Graduates deserve better treatment in job market
SWIRLING snow and biting cold greeted those honoured at the University of Derby's annual graduation ceremony as they left the Assembly Rooms.
Let us hope that does not prove too prophetic for them as they aim to embark on careers in an economy which seems to have been in its own relentlessly bitter chill winter for some years.
There are monthly upbeat noises made about the prospects of an upturn and of companies taking on more staff in the next 12 months.
But there is no getting away from the national statistics which paint a gloomy picture of graduates struggling to get even a first foot on the employment ladder.
It was revealed at Christmas that about 40% of university leavers fail to get what might be described as a "graduate job" within two years.
And about one in 12 were still without any work within six months of leaving, despite considerable numbers having to take on low-skilled jobs such as shelf-stacking or office "go-fors" in their quest for a salary.
The current circumstances of Paul Bensley, the Belper job-hunter just featured in our We Want To Work campaign, perfectly illustrates the quandary faced by many.
He graduated last year from Sheffield Hallam University with a 2:1 in accounting and financial management.
Since then, he has been unable to find work with any accounting firm – and, because of that, he cannot carry on with his professional qualifications.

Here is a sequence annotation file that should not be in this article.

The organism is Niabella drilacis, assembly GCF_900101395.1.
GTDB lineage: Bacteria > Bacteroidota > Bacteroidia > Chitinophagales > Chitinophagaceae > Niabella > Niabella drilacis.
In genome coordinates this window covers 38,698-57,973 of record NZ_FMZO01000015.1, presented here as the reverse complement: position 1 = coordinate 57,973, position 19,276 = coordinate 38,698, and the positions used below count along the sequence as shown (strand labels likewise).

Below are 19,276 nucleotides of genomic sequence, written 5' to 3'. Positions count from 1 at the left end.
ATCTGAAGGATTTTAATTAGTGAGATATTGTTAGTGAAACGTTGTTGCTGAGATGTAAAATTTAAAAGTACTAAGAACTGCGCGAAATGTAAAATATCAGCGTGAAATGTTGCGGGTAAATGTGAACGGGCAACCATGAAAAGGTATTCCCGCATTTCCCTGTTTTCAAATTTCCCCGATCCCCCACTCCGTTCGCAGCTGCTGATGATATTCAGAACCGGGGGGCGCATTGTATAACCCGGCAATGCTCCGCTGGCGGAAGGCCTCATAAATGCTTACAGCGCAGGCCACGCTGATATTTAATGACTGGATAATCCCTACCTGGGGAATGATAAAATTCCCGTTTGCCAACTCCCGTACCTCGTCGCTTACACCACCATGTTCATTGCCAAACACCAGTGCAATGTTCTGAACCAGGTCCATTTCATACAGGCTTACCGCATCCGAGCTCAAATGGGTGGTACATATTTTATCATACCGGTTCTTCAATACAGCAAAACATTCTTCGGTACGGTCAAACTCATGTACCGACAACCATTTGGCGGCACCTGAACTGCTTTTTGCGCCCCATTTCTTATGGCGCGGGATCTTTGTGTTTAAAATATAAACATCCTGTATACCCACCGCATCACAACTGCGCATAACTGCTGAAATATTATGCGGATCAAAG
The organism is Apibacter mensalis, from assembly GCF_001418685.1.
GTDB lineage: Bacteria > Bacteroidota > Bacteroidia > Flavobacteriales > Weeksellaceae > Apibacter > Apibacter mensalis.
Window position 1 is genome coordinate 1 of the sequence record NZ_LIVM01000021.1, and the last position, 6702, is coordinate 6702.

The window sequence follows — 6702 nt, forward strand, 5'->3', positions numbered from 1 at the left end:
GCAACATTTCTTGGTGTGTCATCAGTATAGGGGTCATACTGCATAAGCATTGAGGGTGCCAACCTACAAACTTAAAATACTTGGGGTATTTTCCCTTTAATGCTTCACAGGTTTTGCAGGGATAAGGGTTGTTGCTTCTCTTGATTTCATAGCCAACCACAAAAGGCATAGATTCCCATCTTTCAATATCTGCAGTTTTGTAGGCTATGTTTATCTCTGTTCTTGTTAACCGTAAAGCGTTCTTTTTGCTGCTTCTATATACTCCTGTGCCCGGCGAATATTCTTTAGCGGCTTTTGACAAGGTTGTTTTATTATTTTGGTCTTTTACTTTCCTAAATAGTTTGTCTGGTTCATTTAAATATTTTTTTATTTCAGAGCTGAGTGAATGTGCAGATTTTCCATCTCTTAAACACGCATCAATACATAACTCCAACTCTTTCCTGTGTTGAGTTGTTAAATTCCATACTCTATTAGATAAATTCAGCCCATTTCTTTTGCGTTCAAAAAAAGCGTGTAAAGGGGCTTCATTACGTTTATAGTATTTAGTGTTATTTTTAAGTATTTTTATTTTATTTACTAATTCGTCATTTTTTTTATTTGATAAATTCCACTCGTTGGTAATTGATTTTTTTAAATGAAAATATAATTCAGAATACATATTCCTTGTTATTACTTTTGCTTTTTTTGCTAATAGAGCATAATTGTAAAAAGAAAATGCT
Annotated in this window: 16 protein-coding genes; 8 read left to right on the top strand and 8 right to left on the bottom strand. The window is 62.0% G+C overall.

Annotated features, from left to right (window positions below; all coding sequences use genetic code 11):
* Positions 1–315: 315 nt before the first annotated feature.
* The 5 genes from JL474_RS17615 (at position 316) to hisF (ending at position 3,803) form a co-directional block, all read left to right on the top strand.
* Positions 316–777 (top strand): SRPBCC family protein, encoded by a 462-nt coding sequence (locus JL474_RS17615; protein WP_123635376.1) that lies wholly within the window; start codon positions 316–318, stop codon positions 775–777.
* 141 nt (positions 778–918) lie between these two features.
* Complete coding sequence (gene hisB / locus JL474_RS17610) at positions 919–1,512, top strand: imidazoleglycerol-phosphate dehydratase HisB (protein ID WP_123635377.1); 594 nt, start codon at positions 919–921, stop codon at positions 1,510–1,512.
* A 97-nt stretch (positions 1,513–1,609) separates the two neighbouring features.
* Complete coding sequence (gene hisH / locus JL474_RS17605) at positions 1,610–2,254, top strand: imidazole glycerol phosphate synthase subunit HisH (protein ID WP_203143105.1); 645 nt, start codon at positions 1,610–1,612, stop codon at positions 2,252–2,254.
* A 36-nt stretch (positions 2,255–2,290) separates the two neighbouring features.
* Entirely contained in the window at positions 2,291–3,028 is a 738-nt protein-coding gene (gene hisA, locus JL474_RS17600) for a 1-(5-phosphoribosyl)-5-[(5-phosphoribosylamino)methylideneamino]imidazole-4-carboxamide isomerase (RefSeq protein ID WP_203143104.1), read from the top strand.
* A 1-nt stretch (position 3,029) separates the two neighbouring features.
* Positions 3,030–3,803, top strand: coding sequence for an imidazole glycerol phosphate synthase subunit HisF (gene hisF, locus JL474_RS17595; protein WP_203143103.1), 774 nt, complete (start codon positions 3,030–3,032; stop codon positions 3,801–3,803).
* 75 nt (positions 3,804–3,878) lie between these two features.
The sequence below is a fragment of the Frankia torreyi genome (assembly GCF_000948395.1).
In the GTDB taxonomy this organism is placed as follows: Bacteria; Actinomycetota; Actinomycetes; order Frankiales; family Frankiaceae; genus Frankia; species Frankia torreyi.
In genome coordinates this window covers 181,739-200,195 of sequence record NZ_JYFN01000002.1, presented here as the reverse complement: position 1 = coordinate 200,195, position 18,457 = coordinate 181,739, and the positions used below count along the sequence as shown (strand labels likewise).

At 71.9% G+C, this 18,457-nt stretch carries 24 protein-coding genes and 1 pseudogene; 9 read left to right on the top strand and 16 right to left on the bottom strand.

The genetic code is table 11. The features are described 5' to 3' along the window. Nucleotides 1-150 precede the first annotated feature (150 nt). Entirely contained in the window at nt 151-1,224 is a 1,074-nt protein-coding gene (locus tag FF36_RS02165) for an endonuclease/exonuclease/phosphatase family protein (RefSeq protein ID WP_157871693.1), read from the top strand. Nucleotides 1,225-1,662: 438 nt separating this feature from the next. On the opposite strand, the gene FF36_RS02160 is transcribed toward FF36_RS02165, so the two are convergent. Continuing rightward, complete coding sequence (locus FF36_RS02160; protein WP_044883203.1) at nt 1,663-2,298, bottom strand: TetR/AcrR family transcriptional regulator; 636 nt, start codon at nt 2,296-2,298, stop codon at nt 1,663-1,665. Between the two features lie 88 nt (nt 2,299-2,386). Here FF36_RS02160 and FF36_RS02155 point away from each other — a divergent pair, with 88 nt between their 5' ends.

His main stumbling block has been that many of the firms which advertise are seeking people with practical work experience.
That makes it the classic "chicken and egg" poser for him and thousands of others.
To make matters worse for the 25-year-old, he has been prepared to lower his sights but still cannot secure a full-time job anywhere.
"No-one will take me on because they see how qualified I am with my degree. They think I'm not going to stay for very long."
Over-qualified and under-qualified. What a crazy situation.
Firms are not charities when it comes to choosing who to employ.
But there has to be some merit, surely, in taking on uni leavers desperate to impress and build up skills and experience which could be invaluable to the firm in years to come?
And the problem of graduates bidding for jobs without relevant experience could also be eased if more companies were prepared to offer places on a sandwich course while students are still at university.
Everyone can be a winner in those circumstances.
The firm and the student get an extended look at each other and so there is less of the "unknown" if the possibility arises of a full-time job later.